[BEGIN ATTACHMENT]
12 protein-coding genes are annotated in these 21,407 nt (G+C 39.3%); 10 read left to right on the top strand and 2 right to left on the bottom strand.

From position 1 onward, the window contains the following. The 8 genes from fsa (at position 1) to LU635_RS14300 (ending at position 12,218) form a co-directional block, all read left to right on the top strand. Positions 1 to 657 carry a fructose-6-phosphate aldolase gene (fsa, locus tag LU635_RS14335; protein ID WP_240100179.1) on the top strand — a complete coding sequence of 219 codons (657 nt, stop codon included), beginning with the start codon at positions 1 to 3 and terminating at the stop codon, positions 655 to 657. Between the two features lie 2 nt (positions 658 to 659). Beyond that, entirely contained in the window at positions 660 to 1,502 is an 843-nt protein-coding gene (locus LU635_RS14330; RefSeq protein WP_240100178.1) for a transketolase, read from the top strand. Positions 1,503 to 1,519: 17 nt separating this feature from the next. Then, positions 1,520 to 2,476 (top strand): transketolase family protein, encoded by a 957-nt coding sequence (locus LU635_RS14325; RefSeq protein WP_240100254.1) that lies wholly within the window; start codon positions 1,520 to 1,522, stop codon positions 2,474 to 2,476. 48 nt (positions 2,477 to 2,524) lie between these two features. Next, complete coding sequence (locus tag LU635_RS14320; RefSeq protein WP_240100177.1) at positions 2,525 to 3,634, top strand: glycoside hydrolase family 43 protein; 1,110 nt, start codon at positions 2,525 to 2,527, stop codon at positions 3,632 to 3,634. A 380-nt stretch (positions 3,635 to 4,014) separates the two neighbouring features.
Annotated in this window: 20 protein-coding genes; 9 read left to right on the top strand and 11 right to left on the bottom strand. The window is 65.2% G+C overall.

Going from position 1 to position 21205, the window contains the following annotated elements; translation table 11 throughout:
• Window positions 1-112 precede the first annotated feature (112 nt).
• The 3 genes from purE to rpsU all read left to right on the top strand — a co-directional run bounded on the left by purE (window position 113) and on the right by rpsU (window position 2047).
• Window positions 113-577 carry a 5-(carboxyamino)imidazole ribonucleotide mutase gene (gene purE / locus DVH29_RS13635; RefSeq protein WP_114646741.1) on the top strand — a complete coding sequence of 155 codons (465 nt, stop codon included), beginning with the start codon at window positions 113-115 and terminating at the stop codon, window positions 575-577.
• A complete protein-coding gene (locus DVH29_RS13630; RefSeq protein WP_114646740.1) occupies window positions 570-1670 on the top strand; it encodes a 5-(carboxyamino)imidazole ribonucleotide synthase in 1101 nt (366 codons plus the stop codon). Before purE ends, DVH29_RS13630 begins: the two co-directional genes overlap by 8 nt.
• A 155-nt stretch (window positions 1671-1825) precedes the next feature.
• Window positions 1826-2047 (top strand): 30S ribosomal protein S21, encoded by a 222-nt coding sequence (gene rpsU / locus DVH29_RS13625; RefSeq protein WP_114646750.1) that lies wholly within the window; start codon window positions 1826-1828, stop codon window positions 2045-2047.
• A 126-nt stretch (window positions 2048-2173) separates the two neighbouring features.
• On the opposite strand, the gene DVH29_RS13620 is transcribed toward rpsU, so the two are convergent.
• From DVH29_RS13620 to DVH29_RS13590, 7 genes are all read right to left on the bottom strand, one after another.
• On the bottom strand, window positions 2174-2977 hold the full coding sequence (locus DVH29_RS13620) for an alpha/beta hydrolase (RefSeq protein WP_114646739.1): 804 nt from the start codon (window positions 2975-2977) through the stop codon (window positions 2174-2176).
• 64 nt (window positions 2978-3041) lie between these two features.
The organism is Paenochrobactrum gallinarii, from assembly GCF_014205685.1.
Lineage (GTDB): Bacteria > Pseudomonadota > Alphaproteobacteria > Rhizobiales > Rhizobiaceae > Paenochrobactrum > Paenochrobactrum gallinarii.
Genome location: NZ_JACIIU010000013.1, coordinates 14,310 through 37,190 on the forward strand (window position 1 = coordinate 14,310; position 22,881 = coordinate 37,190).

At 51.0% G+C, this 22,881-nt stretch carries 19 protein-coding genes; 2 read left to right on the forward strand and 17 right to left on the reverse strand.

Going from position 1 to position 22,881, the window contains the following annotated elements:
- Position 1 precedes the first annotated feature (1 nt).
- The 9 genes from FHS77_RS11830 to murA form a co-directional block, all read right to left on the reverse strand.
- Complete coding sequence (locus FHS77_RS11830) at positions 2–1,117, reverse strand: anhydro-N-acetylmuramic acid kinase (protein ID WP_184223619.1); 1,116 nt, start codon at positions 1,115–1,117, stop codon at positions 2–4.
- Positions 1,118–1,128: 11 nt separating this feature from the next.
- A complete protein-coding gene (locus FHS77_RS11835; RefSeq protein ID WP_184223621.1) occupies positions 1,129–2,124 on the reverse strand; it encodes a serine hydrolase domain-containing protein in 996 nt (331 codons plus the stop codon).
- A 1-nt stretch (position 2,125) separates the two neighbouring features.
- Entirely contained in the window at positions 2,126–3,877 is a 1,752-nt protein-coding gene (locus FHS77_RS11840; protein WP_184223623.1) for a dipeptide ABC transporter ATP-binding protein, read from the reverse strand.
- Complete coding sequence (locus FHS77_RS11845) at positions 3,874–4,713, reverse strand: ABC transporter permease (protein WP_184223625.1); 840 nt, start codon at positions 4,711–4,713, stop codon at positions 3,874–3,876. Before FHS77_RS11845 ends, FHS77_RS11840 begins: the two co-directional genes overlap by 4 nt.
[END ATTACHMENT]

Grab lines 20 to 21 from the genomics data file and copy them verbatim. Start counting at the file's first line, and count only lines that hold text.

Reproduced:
Going from position 1 to position 22,881, the window contains the following annotated elements:
- Position 1 precedes the first annotated feature (1 nt).